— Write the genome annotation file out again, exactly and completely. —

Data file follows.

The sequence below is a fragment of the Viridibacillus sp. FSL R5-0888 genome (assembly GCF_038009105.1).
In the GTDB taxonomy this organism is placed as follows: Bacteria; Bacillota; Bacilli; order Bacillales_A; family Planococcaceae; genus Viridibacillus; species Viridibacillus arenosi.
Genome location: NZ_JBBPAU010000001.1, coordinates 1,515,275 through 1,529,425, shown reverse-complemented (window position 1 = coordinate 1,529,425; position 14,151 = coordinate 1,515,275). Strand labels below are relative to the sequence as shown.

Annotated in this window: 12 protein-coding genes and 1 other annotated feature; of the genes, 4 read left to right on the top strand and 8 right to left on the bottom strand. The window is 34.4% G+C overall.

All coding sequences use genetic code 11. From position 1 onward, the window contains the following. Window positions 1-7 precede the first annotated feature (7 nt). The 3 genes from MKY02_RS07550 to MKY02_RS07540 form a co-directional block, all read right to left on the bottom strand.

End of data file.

The sequence below is a fragment of the Viridibacillus sp. FSL R5-0888 genome (assembly GCF_038009105.1).
In the GTDB taxonomy this organism is placed as follows: Bacteria; Bacillota; Bacilli; order Bacillales_A; family Planococcaceae; genus Viridibacillus; species Viridibacillus arenosi.
Genome location: NZ_JBBPAU010000001.1, coordinates 1,515,275 through 1,529,425, shown reverse-complemented (window position 1 = coordinate 1,529,425; position 14,151 = coordinate 1,515,275). Strand labels below are relative to the sequence as shown.

Annotated in this window: 12 protein-coding genes and 1 other annotated feature; of the genes, 4 read left to right on the top strand and 8 right to left on the bottom strand. The window is 34.4% G+C overall.

All coding sequences use genetic code 11. From position 1 onward, the window contains the following. Window positions 1-7 precede the first annotated feature (7 nt). The 3 genes from MKY02_RS07550 to MKY02_RS07540 form a co-directional block, all read right to left on the bottom strand.